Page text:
Construction on the 19-storey Tower Five, which will become Wawanesa’s headquarters, is to begin in 2021.
“In our business, like many others, the problem is the attraction and retention of talent,” said Evan Johnston, senior vice-president of legal and strategy at Wawanesa. “Real estate is part of that solution.”
A new building with new amenities helps. As well, it will bring most staff under one roof. For the time being, however, 98 per cent of its staff is working from home.
“Philosophically, we’ve said the first priority is the safety of our employees,” he said.
Wawanesa does not foresee employees returning until mid-2021, but the pandemic has not changed its outlook on downtown. Wawanesa remains committed to True North Square, and is “actively in the design phase,” he said.
KingSett improves 330 Portage tower
Panelist Jamie Petch, senior-vice president for office at Toronto-based KingSett Capital, also looks at the pandemic as an interruption rather than a harbinger of a shrinking market.
“We will return to normal,” said Petch.
Kingsett owns the 330 Portage Avenue class-B office tower in Winnipeg, which is located in the SHED. “Being in the office really is important for value creation and the culture.”
Both employees and employers are recognizing this after working from home for several months: “Working from home is the equivalent of living in your office.”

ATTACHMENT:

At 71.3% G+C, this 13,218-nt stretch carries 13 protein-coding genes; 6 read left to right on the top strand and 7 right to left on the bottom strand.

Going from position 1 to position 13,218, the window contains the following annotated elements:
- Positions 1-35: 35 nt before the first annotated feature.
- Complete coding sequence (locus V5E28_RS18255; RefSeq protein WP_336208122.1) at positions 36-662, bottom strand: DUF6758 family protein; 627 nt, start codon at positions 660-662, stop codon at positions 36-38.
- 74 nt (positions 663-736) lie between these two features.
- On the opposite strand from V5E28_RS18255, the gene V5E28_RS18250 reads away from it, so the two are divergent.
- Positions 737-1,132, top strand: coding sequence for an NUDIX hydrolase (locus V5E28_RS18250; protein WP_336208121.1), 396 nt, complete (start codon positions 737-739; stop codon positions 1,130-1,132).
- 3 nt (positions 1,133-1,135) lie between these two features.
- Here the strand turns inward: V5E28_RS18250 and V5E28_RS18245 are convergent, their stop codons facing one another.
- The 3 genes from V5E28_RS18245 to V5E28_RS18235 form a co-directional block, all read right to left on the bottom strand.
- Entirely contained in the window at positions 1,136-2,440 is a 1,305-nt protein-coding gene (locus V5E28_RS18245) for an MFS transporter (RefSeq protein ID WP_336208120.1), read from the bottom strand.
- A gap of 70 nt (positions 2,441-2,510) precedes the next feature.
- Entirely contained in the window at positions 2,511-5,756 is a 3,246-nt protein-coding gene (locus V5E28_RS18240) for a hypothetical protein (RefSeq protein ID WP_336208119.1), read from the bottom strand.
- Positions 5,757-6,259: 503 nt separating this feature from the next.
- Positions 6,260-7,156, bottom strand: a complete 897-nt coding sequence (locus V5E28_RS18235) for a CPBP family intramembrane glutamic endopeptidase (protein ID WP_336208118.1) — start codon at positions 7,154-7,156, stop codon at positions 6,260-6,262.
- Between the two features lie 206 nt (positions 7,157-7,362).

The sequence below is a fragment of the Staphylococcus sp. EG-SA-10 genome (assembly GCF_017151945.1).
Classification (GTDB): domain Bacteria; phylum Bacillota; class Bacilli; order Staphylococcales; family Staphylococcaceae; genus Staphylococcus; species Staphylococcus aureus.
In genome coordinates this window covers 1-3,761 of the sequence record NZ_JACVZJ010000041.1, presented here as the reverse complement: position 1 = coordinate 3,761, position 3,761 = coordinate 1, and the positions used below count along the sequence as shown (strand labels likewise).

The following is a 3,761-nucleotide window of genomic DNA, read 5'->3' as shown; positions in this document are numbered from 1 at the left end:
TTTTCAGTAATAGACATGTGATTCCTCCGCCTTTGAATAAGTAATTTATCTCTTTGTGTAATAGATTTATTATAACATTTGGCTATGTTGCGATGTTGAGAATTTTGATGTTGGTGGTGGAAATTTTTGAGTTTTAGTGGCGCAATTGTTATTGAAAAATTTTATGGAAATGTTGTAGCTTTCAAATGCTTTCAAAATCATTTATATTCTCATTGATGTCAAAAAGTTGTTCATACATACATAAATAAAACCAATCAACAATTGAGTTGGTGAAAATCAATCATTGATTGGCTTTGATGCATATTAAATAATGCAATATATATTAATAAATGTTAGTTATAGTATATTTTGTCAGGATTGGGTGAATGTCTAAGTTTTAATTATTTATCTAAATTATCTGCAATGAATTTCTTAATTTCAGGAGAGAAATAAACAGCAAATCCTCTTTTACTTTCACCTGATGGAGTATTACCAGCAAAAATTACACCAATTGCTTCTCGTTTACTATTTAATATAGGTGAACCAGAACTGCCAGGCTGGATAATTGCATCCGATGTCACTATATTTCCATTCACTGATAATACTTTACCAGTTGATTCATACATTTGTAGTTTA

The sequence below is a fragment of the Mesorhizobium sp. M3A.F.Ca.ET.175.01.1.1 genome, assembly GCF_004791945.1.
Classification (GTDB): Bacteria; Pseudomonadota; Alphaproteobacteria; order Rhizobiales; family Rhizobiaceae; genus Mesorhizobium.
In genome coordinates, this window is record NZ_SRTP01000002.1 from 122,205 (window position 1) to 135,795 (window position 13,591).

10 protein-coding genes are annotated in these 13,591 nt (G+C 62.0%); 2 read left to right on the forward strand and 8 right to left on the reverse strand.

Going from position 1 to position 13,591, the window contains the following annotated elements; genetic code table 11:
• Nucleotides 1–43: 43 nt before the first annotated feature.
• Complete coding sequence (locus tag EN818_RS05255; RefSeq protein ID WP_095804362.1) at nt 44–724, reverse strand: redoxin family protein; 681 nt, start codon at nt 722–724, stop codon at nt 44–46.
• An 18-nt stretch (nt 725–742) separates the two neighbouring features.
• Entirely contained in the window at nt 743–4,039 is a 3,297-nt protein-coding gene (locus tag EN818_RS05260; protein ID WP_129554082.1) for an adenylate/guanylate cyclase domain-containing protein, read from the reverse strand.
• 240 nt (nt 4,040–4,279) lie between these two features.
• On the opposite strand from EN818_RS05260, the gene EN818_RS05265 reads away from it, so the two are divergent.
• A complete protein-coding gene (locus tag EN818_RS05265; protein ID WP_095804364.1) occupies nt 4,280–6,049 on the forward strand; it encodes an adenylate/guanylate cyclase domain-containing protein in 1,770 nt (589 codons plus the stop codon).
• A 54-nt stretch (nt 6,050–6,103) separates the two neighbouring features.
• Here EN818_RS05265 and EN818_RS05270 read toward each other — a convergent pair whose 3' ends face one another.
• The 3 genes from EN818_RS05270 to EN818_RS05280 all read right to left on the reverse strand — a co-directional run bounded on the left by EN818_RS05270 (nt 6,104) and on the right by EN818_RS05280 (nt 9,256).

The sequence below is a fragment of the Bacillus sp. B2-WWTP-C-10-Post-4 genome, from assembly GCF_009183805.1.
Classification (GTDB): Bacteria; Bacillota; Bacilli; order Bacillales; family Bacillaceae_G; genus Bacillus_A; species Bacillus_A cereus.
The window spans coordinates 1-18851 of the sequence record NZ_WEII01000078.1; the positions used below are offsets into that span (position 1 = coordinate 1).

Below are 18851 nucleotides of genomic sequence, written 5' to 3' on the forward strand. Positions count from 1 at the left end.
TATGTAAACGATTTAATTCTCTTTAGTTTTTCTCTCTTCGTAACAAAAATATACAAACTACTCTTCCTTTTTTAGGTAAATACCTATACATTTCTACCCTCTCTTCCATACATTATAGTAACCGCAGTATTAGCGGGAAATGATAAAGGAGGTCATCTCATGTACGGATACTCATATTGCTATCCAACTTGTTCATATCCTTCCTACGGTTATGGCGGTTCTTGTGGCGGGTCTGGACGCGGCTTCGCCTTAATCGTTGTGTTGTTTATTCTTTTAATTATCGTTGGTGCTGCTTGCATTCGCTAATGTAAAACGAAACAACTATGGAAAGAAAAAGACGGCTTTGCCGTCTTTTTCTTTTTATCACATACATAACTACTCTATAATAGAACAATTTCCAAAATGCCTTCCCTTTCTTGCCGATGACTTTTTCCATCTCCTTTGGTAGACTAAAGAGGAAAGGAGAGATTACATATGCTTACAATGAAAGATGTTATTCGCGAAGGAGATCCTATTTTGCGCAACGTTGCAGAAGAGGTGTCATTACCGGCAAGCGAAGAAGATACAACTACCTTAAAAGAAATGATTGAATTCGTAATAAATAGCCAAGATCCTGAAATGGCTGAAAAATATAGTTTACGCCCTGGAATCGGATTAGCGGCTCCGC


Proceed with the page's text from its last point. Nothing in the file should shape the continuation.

As for its class-B property, location is critical, Petch added. As part of the SHED, the tower remains attractive because of surrounding amenities, not the least of which is Bell MTS Place where the NHL’s Winnipeg Jets play.
So too is upping the ante for onsite amenities. Petch said 330 Portage features a new initiative already in use in Toronto, offering ready-to-go features like pre-WiFi enabled offices and desks outfitted with plexiglass dividers.
Harvard backfills Winnipeg vacancies
Perhaps hardest hit by the upheaval in office has been Regina-based Harvard Developments Inc, owner of 201 Portage.
Once considered the premier office building before True North Square, it lost two key tenants, TDS Law and financial services provider MNP LLP, to True North in the last few years.
“We’ve been able to backfill those spaces,” said Aaron McDougall, vice-president of leasing at Harvard. “Rental rates were modestly impacted, but we’ve seen them move back to where they were.”
Again, Harvard upped its offerings with a renovated lobby and concourse.
“The experience of a tenant coming into that space is going to be just like a new class-A building.”
McDougall added the efforts have paid off with BMO becoming a new tenant, among others.
Although the pandemic presents challenges, it’s had one unexpected benefit. With most tenants working from home, they’re not negatively impacted by ongoing renovations, McDougall said.
True North Square “demonstrated the real desire in the marketplace that tenants are looking to upgrade their space,” he added.
That said, McDougall, like other panelists, argued the competition between SHED and Portage and Main is healthy for the market.
“I believe the two can live harmoniously together.”